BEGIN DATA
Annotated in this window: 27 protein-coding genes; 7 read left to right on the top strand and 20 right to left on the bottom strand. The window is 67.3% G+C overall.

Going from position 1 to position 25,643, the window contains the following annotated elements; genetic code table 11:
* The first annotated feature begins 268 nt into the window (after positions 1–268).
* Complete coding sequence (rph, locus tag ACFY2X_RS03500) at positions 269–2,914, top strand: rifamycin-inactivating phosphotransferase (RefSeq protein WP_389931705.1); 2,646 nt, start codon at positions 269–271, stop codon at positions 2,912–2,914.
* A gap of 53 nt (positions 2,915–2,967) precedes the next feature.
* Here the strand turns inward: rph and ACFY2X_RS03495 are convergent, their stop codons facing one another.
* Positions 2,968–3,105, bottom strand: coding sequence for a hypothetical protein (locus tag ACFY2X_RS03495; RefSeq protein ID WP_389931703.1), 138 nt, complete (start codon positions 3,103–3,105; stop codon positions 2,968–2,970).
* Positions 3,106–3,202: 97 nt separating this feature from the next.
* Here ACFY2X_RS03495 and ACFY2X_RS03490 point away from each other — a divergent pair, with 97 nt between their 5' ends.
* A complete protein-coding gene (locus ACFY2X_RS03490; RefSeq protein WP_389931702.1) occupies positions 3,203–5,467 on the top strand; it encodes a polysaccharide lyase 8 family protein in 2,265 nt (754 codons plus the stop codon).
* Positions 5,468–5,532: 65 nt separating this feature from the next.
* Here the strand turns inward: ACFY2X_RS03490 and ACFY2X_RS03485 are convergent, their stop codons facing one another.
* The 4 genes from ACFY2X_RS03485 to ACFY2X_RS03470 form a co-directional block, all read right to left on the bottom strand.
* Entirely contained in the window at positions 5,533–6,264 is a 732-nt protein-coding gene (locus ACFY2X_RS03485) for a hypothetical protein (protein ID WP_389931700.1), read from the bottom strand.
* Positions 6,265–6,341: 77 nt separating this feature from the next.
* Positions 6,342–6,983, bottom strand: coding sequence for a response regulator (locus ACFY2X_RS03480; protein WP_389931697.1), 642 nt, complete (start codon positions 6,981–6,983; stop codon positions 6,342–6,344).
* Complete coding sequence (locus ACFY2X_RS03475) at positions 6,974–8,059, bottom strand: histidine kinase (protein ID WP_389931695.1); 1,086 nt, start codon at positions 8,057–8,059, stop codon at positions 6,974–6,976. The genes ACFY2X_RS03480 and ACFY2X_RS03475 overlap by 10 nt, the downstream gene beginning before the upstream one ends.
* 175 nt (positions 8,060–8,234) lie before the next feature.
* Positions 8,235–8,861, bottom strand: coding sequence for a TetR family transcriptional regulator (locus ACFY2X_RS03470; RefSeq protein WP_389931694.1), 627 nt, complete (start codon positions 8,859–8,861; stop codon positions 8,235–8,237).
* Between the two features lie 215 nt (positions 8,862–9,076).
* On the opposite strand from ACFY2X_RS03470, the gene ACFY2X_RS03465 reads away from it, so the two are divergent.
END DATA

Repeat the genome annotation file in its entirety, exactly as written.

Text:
Annotated in this window: 27 protein-coding genes; 7 read left to right on the top strand and 20 right to left on the bottom strand. The window is 67.3% G+C overall.

Going from position 1 to position 25,643, the window contains the following annotated elements; genetic code table 11:
* The first annotated feature begins 268 nt into the window (after positions 1–268).
* Complete coding sequence (rph, locus tag ACFY2X_RS03500) at positions 269–2,914, top strand: rifamycin-inactivating phosphotransferase (RefSeq protein WP_389931705.1); 2,646 nt, start codon at positions 269–271, stop codon at positions 2,912–2,914.
* A gap of 53 nt (positions 2,915–2,967) precedes the next feature.
* Here the strand turns inward: rph and ACFY2X_RS03495 are convergent, their stop codons facing one another.
* Positions 2,968–3,105, bottom strand: coding sequence for a hypothetical protein (locus tag ACFY2X_RS03495; RefSeq protein ID WP_389931703.1), 138 nt, complete (start codon positions 3,103–3,105; stop codon positions 2,968–2,970).
* Positions 3,106–3,202: 97 nt separating this feature from the next.
* Here ACFY2X_RS03495 and ACFY2X_RS03490 point away from each other — a divergent pair, with 97 nt between their 5' ends.
* A complete protein-coding gene (locus ACFY2X_RS03490; RefSeq protein WP_389931702.1) occupies positions 3,203–5,467 on the top strand; it encodes a polysaccharide lyase 8 family protein in 2,265 nt (754 codons plus the stop codon).
* Positions 5,468–5,532: 65 nt separating this feature from the next.
* Here the strand turns inward: ACFY2X_RS03490 and ACFY2X_RS03485 are convergent, their stop codons facing one another.
* The 4 genes from ACFY2X_RS03485 to ACFY2X_RS03470 form a co-directional block, all read right to left on the bottom strand.
* Entirely contained in the window at positions 5,533–6,264 is a 732-nt protein-coding gene (locus ACFY2X_RS03485) for a hypothetical protein (protein ID WP_389931700.1), read from the bottom strand.
* Positions 6,265–6,341: 77 nt separating this feature from the next.
* Positions 6,342–6,983, bottom strand: coding sequence for a response regulator (locus ACFY2X_RS03480; protein WP_389931697.1), 642 nt, complete (start codon positions 6,981–6,983; stop codon positions 6,342–6,344).
* Complete coding sequence (locus ACFY2X_RS03475) at positions 6,974–8,059, bottom strand: histidine kinase (protein ID WP_389931695.1); 1,086 nt, start codon at positions 8,057–8,059, stop codon at positions 6,974–6,976. The genes ACFY2X_RS03480 and ACFY2X_RS03475 overlap by 10 nt, the downstream gene beginning before the upstream one ends.
* 175 nt (positions 8,060–8,234) lie before the next feature.
* Positions 8,235–8,861, bottom strand: coding sequence for a TetR family transcriptional regulator (locus ACFY2X_RS03470; RefSeq protein WP_389931694.1), 627 nt, complete (start codon positions 8,859–8,861; stop codon positions 8,235–8,237).
* Between the two features lie 215 nt (positions 8,862–9,076).
* On the opposite strand from ACFY2X_RS03470, the gene ACFY2X_RS03465 reads away from it, so the two are divergent.